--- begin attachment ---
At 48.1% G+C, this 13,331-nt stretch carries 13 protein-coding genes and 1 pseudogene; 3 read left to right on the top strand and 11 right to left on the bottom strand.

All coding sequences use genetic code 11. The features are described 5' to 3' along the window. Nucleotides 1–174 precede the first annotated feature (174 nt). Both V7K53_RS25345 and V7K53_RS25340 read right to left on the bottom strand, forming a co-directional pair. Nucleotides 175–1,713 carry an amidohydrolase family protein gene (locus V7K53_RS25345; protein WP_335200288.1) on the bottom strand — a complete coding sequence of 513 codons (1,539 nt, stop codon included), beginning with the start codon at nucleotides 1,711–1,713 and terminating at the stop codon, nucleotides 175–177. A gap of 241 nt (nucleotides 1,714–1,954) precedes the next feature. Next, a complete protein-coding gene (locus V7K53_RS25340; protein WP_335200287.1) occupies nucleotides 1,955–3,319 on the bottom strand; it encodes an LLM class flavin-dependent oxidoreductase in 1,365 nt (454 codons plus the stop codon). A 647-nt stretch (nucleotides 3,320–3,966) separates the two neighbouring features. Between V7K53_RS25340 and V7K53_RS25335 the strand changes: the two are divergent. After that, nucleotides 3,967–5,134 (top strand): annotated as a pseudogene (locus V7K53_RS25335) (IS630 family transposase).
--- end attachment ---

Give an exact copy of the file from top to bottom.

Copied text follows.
At 48.1% G+C, this 13,331-nt stretch carries 13 protein-coding genes and 1 pseudogene; 3 read left to right on the top strand and 11 right to left on the bottom strand.

All coding sequences use genetic code 11. The features are described 5' to 3' along the window. Nucleotides 1–174 precede the first annotated feature (174 nt). Both V7K53_RS25345 and V7K53_RS25340 read right to left on the bottom strand, forming a co-directional pair. Nucleotides 175–1,713 carry an amidohydrolase family protein gene (locus V7K53_RS25345; protein WP_335200288.1) on the bottom strand — a complete coding sequence of 513 codons (1,539 nt, stop codon included), beginning with the start codon at nucleotides 1,711–1,713 and terminating at the stop codon, nucleotides 175–177. A gap of 241 nt (nucleotides 1,714–1,954) precedes the next feature. Next, a complete protein-coding gene (locus V7K53_RS25340; protein WP_335200287.1) occupies nucleotides 1,955–3,319 on the bottom strand; it encodes an LLM class flavin-dependent oxidoreductase in 1,365 nt (454 codons plus the stop codon). A 647-nt stretch (nucleotides 3,320–3,966) separates the two neighbouring features. Between V7K53_RS25340 and V7K53_RS25335 the strand changes: the two are divergent. After that, nucleotides 3,967–5,134 (top strand): annotated as a pseudogene (locus V7K53_RS25335) (IS630 family transposase).